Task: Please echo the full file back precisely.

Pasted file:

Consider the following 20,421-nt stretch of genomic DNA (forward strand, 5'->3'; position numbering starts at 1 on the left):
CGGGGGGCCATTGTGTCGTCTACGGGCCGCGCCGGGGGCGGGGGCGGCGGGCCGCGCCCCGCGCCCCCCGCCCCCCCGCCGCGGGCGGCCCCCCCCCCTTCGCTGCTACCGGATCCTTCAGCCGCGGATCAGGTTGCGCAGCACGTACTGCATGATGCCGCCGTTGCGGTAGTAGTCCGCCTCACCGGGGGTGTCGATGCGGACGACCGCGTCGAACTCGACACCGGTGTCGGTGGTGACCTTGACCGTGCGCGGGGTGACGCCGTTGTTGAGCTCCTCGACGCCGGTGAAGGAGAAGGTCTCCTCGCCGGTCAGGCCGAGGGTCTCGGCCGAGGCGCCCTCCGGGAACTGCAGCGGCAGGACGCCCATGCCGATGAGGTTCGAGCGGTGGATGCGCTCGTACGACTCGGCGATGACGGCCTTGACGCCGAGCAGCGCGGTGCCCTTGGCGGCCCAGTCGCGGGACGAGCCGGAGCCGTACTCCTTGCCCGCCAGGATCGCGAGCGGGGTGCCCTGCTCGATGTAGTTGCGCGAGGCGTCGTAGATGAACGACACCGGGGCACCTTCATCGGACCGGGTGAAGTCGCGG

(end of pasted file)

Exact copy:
Consider the following 20,421-nt stretch of genomic DNA (forward strand, 5'->3'; position numbering starts at 1 on the left):
CGGGGGGCCATTGTGTCGTCTACGGGCCGCGCCGGGGGCGGGGGCGGCGGGCCGCGCCCCGCGCCCCCCGCCCCCCCGCCGCGGGCGGCCCCCCCCCCTTCGCTGCTACCGGATCCTTCAGCCGCGGATCAGGTTGCGCAGCACGTACTGCATGATGCCGCCGTTGCGGTAGTAGTCCGCCTCACCGGGGGTGTCGATGCGGACGACCGCGTCGAACTCGACACCGGTGTCGGTGGTGACCTTGACCGTGCGCGGGGTGACGCCGTTGTTGAGCTCCTCGACGCCGGTGAAGGAGAAGGTCTCCTCGCCGGTCAGGCCGAGGGTCTCGGCCGAGGCGCCCTCCGGGAACTGCAGCGGCAGGACGCCCATGCCGATGAGGTTCGAGCGGTGGATGCGCTCGTACGACTCGGCGATGACGGCCTTGACGCCGAGCAGCGCGGTGCCCTTGGCGGCCCAGTCGCGGGACGAGCCGGAGCCGTACTCCTTGCCCGCCAGGATCGCGAGCGGGGTGCCCTGCTCGATGTAGTTGCGCGAGGCGTCGTAGATGAACGACACCGGGGCACCTTCATCGGACCGGGTGAAGTCGCGG